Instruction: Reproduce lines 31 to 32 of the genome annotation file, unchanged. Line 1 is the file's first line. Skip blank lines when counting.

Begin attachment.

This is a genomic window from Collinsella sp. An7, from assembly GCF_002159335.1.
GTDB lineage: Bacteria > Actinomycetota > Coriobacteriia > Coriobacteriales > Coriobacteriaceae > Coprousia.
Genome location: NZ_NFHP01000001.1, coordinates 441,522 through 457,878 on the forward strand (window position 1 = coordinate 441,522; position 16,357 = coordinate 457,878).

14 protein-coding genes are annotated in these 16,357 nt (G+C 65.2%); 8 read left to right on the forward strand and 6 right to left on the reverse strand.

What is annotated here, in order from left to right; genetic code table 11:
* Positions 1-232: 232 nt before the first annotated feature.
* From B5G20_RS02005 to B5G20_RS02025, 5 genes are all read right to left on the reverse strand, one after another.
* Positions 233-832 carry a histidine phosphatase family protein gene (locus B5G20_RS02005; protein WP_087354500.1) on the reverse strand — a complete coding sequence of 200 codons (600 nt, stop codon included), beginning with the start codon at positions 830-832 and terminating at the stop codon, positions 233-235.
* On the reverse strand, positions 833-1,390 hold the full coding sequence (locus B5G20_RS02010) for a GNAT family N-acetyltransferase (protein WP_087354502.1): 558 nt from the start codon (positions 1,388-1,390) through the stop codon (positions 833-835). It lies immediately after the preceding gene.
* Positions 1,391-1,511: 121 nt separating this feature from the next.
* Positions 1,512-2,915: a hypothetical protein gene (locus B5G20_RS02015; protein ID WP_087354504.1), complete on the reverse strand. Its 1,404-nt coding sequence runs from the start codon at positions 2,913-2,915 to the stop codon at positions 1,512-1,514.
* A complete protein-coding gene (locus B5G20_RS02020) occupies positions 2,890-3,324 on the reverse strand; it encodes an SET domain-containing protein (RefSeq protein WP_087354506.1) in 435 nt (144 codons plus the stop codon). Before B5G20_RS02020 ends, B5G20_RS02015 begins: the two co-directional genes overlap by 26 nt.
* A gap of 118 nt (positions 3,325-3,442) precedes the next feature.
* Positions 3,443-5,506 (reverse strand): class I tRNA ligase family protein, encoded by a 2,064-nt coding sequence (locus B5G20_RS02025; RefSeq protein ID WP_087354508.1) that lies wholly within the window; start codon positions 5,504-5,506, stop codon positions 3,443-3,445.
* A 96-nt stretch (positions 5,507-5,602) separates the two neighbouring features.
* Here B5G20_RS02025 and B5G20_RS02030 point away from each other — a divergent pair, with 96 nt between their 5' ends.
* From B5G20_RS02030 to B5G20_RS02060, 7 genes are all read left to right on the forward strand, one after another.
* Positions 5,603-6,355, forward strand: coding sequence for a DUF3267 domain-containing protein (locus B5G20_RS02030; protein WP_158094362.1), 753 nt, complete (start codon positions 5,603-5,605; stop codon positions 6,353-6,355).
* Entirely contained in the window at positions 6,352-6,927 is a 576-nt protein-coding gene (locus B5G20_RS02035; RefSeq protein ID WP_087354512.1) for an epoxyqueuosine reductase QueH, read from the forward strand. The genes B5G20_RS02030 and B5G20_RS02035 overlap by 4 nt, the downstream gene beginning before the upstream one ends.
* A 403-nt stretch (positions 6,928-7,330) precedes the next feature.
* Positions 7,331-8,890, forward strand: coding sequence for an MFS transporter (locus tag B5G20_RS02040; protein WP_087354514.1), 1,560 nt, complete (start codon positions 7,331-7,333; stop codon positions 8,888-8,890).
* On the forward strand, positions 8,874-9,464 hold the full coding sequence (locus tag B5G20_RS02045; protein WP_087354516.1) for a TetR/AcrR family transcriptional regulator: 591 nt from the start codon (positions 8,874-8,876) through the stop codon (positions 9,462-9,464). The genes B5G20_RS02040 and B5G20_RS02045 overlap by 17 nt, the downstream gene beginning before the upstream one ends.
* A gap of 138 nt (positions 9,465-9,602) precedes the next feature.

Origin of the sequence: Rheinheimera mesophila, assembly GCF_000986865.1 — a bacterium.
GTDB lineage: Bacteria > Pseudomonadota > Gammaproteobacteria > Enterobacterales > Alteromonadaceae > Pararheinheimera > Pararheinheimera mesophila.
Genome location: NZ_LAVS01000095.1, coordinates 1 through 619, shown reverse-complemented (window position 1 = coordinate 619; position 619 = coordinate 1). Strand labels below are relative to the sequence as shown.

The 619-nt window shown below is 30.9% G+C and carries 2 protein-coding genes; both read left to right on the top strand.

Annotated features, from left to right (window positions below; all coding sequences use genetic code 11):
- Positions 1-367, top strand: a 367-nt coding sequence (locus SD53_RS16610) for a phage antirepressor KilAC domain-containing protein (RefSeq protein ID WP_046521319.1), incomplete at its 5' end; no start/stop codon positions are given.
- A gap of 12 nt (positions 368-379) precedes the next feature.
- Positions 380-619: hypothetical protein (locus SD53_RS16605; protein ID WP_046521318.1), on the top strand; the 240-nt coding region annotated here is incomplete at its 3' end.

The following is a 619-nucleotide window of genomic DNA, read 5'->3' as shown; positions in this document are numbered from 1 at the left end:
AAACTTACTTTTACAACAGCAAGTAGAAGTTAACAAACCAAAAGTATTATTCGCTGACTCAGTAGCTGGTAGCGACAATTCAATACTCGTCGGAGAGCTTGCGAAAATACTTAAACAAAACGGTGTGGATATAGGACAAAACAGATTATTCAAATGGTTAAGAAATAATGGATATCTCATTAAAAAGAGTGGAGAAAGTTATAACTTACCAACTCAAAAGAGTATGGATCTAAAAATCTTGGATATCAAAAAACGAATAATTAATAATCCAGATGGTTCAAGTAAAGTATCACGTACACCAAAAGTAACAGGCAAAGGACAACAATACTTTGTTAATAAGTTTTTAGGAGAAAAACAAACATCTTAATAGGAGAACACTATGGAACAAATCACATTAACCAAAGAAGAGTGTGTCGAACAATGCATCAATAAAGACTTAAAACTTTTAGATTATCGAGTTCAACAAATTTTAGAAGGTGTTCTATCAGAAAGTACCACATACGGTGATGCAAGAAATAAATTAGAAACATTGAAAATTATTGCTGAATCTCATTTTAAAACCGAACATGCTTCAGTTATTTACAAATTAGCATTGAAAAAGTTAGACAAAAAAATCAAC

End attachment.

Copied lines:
- Positions 380-619: hypothetical protein (locus SD53_RS16605; protein ID WP_046521318.1), on the top strand; the 240-nt coding region annotated here is incomplete at its 3' end.

The following is a 619-nucleotide window of genomic DNA, read 5'->3' as shown; positions in this document are numbered from 1 at the left end: